Staying Home to Go to College
Community colleges make the grade for Valley students looking to save a little cash and prepare for their careers — without sacrificing the A-plus education
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Lots of parents and prospective college students are reeling these days from sticker-shock at soaring college tuition costs — especially since many college-savings accounts have been hammered by the economy’s recent nosedive.
But here in the Valley, as elsewhere in the nation, many families are taking a fresh look at what some call “the best-kept secret in education”: community colleges.
Reasons? For one, the price is right. Two-year schools can be a tremendous value; costs at many four-year private colleges now surpass $180,000 over four years. Even prices for state schools are moving ever-higher — tuition at New York’s four-year public colleges is currently about $4,350 annually and is set to rise again this spring by $310 per semester. By comparison, the nation’s 1,200 two-year schools — New York State’s SUNY system has 30 of them — charge an average annual tuition of just $2,300, according to the American Association of Community Colleges.
“Traditionally, it’s been the case with community colleges that enrollment has gone up when the economy’s gone down,” says Mike Albright, director of communications at Orange County Community College (OCCC) in Middletown. “Community colleges offer degrees that prepare people for the workforce, often at a higher level of pay and management,” he adds. “They allow students to get a jump-start on college, and save on costs — they’re an excellent investment in education.”
“In today’s economy, students and families have to be realistic about their options,” says Susan Mead, director of financial aid at Dutchess Community College (DCC). “To send your child to a $45,000-a-year school is very nice if you can afford it. But to have that child get out with a four-year degree and an accumulated student-loan debt of say, $100,000, that’s a problem. You need to take a realistic look at the cost of education.”
No More “13th Grade”
In addition to lower costs, another draw of community colleges is their ever-increasing quality. Today’s two-year schools offer top-notch educational options geared to modern lifestyles and schedules. Gone are the days when some community colleges were disparagingly dubbed “13th grade” because of the perception they attracted underachieving students and had less-than-stellar standards. “There’s definitely a shift in the mindset,” says Ron Marquette, coordinator of community relations and special events at Ulster County Community College (UCCC). “It used to be that students would think they’d have to go away to get a good education. But now more are saying, ‘Let me stay close to home.’ ” In fact, community colleges are currently so popular that the American Association of Community Colleges says that enrollment at two-year schools increased 10 percent between 2000-2006. These schools now enroll nearly half of the nation’s undergraduates.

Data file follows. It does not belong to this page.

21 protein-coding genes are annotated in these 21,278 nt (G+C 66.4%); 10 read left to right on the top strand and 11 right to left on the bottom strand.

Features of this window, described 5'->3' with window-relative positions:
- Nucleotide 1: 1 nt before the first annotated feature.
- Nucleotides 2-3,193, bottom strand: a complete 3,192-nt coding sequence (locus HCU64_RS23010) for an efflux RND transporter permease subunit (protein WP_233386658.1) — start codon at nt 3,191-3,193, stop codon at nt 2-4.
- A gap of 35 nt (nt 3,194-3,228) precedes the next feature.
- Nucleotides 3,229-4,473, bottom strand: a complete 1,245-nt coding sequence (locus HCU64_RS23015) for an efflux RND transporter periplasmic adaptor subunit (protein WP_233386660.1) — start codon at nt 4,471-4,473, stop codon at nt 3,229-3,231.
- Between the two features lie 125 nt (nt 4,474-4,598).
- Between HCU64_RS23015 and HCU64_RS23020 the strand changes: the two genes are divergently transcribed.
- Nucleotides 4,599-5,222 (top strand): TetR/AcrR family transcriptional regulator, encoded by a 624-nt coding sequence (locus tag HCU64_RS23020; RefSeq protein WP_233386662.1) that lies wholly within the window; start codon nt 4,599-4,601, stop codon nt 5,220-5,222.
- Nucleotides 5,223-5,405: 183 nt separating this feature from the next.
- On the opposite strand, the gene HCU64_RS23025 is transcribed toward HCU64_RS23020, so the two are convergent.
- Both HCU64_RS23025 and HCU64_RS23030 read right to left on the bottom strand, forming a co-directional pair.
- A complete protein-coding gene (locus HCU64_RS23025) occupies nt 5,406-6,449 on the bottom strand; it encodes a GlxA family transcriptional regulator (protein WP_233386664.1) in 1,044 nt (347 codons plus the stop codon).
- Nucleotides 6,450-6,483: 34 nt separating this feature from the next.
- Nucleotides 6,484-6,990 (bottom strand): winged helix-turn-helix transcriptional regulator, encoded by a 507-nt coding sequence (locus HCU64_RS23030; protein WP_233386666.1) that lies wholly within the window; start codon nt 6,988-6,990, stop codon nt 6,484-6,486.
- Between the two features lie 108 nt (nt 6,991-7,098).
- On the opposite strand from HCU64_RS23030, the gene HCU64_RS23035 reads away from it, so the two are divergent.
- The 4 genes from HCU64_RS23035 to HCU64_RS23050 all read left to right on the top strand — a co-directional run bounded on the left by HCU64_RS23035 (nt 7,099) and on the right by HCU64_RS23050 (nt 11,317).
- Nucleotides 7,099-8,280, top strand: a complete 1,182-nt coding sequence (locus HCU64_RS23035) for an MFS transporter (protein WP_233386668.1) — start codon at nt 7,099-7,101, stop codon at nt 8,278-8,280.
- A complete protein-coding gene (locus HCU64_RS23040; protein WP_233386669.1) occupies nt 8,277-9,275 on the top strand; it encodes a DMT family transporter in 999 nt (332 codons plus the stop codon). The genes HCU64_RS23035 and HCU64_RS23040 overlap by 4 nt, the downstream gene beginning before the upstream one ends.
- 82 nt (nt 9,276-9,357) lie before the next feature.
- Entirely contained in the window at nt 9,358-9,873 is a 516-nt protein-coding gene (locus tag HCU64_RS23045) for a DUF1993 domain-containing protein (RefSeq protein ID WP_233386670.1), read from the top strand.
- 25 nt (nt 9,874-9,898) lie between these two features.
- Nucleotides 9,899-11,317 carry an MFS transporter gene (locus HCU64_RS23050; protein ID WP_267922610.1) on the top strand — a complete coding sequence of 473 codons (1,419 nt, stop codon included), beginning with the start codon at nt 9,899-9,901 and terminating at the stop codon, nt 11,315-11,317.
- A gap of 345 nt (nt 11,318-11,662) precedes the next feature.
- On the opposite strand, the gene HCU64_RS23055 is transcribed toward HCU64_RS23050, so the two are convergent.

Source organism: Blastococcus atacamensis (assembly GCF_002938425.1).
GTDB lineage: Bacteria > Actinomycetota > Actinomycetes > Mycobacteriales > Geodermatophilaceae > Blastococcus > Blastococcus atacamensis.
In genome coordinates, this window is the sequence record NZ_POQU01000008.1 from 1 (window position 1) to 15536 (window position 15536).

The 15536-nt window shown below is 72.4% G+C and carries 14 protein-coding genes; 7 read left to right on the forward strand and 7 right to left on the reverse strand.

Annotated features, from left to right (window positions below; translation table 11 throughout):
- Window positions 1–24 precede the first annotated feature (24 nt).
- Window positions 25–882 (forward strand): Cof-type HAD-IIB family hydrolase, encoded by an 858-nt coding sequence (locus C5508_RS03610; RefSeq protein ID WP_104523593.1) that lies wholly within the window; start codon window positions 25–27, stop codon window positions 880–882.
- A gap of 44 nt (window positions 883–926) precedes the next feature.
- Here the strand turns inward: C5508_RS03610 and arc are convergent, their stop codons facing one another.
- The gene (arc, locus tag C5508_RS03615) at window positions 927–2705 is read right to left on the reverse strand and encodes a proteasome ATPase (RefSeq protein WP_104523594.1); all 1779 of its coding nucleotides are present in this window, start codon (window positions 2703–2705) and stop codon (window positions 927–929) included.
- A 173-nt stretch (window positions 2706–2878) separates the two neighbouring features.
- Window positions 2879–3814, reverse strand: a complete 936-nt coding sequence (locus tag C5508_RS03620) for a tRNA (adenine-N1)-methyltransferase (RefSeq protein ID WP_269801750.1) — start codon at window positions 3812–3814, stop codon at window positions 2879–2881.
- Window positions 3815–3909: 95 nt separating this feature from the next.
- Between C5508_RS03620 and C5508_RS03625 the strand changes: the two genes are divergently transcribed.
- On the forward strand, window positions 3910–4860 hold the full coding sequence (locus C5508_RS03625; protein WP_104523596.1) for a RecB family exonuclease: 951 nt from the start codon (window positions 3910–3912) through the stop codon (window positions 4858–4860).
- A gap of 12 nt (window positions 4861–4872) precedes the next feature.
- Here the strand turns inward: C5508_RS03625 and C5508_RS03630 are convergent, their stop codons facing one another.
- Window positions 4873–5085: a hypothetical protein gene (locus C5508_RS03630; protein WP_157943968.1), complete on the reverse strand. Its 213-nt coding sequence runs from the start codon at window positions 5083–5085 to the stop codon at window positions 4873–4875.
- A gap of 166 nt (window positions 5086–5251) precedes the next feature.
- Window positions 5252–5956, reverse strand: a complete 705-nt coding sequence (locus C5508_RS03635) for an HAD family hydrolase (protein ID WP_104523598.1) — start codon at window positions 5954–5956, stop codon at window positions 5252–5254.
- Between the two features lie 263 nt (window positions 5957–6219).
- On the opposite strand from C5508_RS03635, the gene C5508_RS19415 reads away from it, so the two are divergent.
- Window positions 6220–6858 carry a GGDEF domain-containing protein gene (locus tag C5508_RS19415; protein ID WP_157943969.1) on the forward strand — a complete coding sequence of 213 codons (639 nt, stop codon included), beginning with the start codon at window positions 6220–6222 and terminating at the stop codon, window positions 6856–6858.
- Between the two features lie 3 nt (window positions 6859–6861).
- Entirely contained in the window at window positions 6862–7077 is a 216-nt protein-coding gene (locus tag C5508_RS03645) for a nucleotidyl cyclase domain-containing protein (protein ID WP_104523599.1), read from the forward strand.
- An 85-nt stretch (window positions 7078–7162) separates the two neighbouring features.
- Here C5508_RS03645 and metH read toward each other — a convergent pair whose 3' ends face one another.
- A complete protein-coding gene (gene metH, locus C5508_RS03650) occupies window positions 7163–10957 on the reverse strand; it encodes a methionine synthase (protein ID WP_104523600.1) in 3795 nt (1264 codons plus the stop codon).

Of course, the students who flock to community college have myriad goals. Some seek a two-year associate’s degree; others are en route to a four-year degree. Still others are nontraditional students — older adults; individuals requiring remedial assistance; workers seeking new skills because they’ve been laid off or want to stay on the cutting-edge in their field; or those who attend school part-time for financial or family reasons.
Many community colleges offer special services for those who attend school while holding down a job and/or juggling family duties. Weekend and evening classes, childcare centers (available at UCCC, DCC, OCCC, and Hudson Valley Community College, among others), and expanding on-line course options help make college easier for busy adults to manage.
But community colleges are definitely seeing an increase in younger students, due in part to changes on campus which make attending these institutions mirror the classic college experience. For instance, dormitories have been proposed at both DCC and UCCC. “The purpose is to offer a full college experience,” says Marquette about the UCCC projects, which would create housing for 250-300 students (although the plan is “very much in the early stages” and will not be completed for at least several years). At DCC, townhouse-style dormitories for 500 to 800 students are in the works, although last year the plan hit what administrators hope is a temporary snag when both the Town and City of Poughkeepsie opposed the proposal.
Growing study-abroad options are also attracting more students. Last summer, OCCC sent a small contingent of students to Italy, the first for-credit foreign study trip in their history. The school has also just completed construction of the Gilman Center for International Education — home to their newly created Global Studies department — and has made a globalized curriculum one of their development goals. Most of the Valley’s community colleges can tap into the vast SUNY network to offer a wide range of study-abroad programs to their students.